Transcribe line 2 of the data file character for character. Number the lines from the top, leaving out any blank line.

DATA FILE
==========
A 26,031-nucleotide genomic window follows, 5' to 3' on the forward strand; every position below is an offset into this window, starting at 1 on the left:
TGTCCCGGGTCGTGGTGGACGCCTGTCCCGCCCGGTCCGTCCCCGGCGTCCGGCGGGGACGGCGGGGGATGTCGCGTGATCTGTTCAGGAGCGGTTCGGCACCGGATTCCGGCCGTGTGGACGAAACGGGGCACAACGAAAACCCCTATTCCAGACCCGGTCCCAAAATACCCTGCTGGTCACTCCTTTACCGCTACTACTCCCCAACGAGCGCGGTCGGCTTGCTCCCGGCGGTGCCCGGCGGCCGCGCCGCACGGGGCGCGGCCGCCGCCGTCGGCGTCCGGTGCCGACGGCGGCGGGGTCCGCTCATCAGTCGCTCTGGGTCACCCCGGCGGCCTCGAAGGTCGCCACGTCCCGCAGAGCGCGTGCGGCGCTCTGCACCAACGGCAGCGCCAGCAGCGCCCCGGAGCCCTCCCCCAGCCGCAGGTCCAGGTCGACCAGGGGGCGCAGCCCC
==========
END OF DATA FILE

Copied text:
TGTCCCGGGTCGTGGTGGACGCCTGTCCCGCCCGGTCCGTCCCCGGCGTCCGGCGGGGACGGCGGGGGATGTCGCGTGATCTGTTCAGGAGCGGTTCGGCACCGGATTCCGGCCGTGTGGACGAAACGGGGCACAACGAAAACCCCTATTCCAGACCCGGTCCCAAAATACCCTGCTGGTCACTCCTTTACCGCTACTACTCCCCAACGAGCGCGGTCGGCTTGCTCCCGGCGGTGCCCGGCGGCCGCGCCGCACGGGGCGCGGCCGCCGCCGTCGGCGTCCGGTGCCGACGGCGGCGGGGTCCGCTCATCAGTCGCTCTGGGTCACCCCGGCGGCCTCGAAGGTCGCCACGTCCCGCAGAGCGCGTGCGGCGCTCTGCACCAACGGCAGCGCCAGCAGCGCCCCGGAGCCCTCCCCCAGCCGCAGGTCCAGGTCGACCAGGGGGCGCAGCCCC